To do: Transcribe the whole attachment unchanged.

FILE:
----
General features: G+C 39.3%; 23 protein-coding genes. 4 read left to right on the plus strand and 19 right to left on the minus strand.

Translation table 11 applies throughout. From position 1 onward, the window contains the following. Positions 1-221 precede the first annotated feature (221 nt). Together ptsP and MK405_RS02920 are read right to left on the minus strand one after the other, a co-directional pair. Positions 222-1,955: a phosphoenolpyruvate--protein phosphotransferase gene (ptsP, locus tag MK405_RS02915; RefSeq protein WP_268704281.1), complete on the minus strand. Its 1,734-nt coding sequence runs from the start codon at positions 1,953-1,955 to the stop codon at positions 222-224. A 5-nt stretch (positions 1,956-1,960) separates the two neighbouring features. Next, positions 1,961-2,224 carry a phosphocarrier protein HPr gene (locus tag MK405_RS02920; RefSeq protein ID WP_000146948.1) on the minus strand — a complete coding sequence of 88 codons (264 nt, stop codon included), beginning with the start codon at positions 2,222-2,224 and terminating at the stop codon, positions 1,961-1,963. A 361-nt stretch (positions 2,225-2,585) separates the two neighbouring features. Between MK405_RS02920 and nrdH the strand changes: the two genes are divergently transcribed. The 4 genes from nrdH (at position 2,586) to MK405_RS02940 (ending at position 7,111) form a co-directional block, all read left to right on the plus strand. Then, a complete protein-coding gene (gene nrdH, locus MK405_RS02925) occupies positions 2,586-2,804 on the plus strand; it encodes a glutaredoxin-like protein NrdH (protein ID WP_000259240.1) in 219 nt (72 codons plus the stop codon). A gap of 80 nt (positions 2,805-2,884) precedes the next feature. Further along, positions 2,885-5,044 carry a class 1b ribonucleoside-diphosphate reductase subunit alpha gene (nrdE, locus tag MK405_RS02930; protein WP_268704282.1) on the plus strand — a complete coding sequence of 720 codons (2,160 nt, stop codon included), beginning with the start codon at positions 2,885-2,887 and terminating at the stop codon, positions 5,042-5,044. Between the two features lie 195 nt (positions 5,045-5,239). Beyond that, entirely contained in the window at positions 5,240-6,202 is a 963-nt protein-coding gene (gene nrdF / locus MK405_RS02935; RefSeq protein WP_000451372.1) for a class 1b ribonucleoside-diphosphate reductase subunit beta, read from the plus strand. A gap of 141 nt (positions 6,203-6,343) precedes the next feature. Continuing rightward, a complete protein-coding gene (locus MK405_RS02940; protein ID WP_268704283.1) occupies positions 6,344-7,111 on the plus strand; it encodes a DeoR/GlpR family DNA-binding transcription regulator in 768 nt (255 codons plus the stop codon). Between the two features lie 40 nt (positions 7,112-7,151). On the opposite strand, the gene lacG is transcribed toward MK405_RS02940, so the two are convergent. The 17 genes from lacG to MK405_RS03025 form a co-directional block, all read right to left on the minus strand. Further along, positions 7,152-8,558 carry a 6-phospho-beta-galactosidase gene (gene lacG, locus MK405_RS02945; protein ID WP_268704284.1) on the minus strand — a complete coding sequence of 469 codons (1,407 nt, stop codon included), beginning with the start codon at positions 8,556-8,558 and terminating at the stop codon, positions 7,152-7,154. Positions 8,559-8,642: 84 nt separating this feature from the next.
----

General features: G+C 39.3%; 23 protein-coding genes. 4 read left to right on the plus strand and 19 right to left on the minus strand.

Translation table 11 applies throughout. From position 1 onward, the window contains the following. Positions 1-221 precede the first annotated feature (221 nt). Together ptsP and MK405_RS02920 are read right to left on the minus strand one after the other, a co-directional pair. Positions 222-1,955: a phosphoenolpyruvate--protein phosphotransferase gene (ptsP, locus tag MK405_RS02915; RefSeq protein WP_268704281.1), complete on the minus strand. Its 1,734-nt coding sequence runs from the start codon at positions 1,953-1,955 to the stop codon at positions 222-224. A 5-nt stretch (positions 1,956-1,960) separates the two neighbouring features. Next, positions 1,961-2,224 carry a phosphocarrier protein HPr gene (locus tag MK405_RS02920; RefSeq protein ID WP_000146948.1) on the minus strand — a complete coding sequence of 88 codons (264 nt, stop codon included), beginning with the start codon at positions 2,222-2,224 and terminating at the stop codon, positions 1,961-1,963. A 361-nt stretch (positions 2,225-2,585) separates the two neighbouring features. Between MK405_RS02920 and nrdH the strand changes: the two genes are divergently transcribed. The 4 genes from nrdH (at position 2,586) to MK405_RS02940 (ending at position 7,111) form a co-directional block, all read left to right on the plus strand. Then, a complete protein-coding gene (gene nrdH, locus MK405_RS02925) occupies positions 2,586-2,804 on the plus strand; it encodes a glutaredoxin-like protein NrdH (protein ID WP_000259240.1) in 219 nt (72 codons plus the stop codon). A gap of 80 nt (positions 2,805-2,884) precedes the next feature. Further along, positions 2,885-5,044 carry a class 1b ribonucleoside-diphosphate reductase subunit alpha gene (nrdE, locus tag MK405_RS02930; protein WP_268704282.1) on the plus strand — a complete coding sequence of 720 codons (2,160 nt, stop codon included), beginning with the start codon at positions 2,885-2,887 and terminating at the stop codon, positions 5,042-5,044. Between the two features lie 195 nt (positions 5,045-5,239). Beyond that, entirely contained in the window at positions 5,240-6,202 is a 963-nt protein-coding gene (gene nrdF / locus MK405_RS02935; RefSeq protein WP_000451372.1) for a class 1b ribonucleoside-diphosphate reductase subunit beta, read from the plus strand. A gap of 141 nt (positions 6,203-6,343) precedes the next feature. Continuing rightward, a complete protein-coding gene (locus MK405_RS02940; protein ID WP_268704283.1) occupies positions 6,344-7,111 on the plus strand; it encodes a DeoR/GlpR family DNA-binding transcription regulator in 768 nt (255 codons plus the stop codon). Between the two features lie 40 nt (positions 7,112-7,151). On the opposite strand, the gene lacG is transcribed toward MK405_RS02940, so the two are convergent. The 17 genes from lacG to MK405_RS03025 form a co-directional block, all read right to left on the minus strand. Further along, positions 7,152-8,558 carry a 6-phospho-beta-galactosidase gene (gene lacG, locus MK405_RS02945; protein ID WP_268704284.1) on the minus strand — a complete coding sequence of 469 codons (1,407 nt, stop codon included), beginning with the start codon at positions 8,556-8,558 and terminating at the stop codon, positions 7,152-7,154. Positions 8,559-8,642: 84 nt separating this feature from the next.